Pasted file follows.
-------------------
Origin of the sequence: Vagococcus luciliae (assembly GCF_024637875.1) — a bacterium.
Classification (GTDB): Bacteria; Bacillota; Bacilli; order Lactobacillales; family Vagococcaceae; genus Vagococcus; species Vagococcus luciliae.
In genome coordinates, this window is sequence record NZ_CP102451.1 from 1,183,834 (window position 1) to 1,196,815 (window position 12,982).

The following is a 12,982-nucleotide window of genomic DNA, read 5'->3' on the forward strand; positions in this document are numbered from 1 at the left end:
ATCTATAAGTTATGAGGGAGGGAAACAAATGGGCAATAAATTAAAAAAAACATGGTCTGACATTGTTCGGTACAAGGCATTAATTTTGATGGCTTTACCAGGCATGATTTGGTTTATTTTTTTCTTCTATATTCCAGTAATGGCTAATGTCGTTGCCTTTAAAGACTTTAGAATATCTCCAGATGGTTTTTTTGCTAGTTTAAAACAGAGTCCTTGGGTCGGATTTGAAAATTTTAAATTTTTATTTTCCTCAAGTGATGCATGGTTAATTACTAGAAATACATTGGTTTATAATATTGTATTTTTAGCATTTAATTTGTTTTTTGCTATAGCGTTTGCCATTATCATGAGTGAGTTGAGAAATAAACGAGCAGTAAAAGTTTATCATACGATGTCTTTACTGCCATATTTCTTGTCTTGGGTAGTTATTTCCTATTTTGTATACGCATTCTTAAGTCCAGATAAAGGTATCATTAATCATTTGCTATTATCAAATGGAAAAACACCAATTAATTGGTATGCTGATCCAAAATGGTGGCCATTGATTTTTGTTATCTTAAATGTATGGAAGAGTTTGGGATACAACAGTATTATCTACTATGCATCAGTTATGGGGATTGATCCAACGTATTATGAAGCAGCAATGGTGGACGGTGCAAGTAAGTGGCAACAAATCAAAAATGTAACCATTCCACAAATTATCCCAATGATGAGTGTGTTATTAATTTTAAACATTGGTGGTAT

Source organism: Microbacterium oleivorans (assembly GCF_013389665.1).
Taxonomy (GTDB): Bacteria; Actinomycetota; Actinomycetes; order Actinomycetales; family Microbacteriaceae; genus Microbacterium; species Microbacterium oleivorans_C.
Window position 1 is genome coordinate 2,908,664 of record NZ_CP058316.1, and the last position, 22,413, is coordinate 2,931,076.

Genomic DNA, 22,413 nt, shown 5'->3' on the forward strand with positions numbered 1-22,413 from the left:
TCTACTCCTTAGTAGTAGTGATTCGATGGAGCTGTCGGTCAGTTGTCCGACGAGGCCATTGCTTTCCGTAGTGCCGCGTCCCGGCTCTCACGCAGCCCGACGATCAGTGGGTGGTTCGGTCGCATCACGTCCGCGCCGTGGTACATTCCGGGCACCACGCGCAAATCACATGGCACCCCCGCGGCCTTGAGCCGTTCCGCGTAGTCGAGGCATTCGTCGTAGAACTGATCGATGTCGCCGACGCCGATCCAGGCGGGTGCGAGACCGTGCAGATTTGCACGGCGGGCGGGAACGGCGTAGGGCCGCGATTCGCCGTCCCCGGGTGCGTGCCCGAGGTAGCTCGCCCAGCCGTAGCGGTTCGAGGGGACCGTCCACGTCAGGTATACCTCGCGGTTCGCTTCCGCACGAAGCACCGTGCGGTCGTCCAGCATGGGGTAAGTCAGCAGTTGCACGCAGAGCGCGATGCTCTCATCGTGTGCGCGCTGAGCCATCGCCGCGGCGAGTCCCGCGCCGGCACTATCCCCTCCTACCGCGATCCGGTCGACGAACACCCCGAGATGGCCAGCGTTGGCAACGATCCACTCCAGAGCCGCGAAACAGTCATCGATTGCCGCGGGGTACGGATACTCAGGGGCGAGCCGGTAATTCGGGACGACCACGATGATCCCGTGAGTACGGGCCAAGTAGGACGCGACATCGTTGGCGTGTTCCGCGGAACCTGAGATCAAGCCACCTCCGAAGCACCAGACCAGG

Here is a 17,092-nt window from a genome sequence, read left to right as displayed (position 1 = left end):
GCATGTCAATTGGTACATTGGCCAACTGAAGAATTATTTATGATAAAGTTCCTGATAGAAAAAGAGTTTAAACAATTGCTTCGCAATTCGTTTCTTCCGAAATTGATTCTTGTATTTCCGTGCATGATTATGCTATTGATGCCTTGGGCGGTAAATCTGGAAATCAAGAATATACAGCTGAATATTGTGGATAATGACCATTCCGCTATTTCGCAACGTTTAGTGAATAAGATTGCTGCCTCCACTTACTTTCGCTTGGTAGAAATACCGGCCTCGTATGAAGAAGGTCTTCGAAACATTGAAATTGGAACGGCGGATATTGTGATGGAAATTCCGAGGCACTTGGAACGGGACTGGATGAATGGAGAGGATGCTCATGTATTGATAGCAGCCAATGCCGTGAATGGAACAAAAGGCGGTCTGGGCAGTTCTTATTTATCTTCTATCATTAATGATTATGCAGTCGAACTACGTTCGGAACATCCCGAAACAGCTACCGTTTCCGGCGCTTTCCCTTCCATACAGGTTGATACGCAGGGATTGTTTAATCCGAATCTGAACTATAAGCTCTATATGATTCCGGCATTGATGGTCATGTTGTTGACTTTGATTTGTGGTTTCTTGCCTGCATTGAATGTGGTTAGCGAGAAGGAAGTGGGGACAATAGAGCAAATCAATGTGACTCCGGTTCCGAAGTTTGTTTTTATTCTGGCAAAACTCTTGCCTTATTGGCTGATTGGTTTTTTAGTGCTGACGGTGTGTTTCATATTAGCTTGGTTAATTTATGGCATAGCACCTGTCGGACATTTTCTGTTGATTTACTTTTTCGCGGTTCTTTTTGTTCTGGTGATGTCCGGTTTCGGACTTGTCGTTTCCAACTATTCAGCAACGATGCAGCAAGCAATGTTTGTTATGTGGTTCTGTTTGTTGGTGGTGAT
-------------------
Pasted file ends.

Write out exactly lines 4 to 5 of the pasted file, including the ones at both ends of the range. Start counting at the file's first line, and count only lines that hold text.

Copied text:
The following is a 12,982-nucleotide window of genomic DNA, read 5'->3' on the forward strand; positions in this document are numbered from 1 at the left end:
ATCTATAAGTTATGAGGGAGGGAAACAAATGGGCAATAAATTAAAAAAAACATGGTCTGACATTGTTCGGTACAAGGCATTAATTTTGATGGCTTTACCAGGCATGATTTGGTTTATTTTTTTCTTCTATATTCCAGTAATGGCTAATGTCGTTGCCTTTAAAGACTTTAGAATATCTCCAGATGGTTTTTTTGCTAGTTTAAAACAGAGTCCTTGGGTCGGATTTGAAAATTTTAAATTTTTATTTTCCTCAAGTGATGCATGGTTAATTACTAGAAATACATTGGTTTATAATATTGTATTTTTAGCATTTAATTTGTTTTTTGCTATAGCGTTTGCCATTATCATGAGTGAGTTGAGAAATAAACGAGCAGTAAAAGTTTATCATACGATGTCTTTACTGCCATATTTCTTGTCTTGGGTAGTTATTTCCTATTTTGTATACGCATTCTTAAGTCCAGATAAAGGTATCATTAATCATTTGCTATTATCAAATGGAAAAACACCAATTAATTGGTATGCTGATCCAAAATGGTGGCCATTGATTTTTGTTATCTTAAATGTATGGAAGAGTTTGGGATACAACAGTATTATCTACTATGCATCAGTTATGGGGATTGATCCAACGTATTATGAAGCAGCAATGGTGGACGGTGCAAGTAAGTGGCAACAAATCAAAAATGTAACCATTCCACAAATTATCCCAATGATGAGTGTGTTATTAATTTTAAACATTGGTGGTAT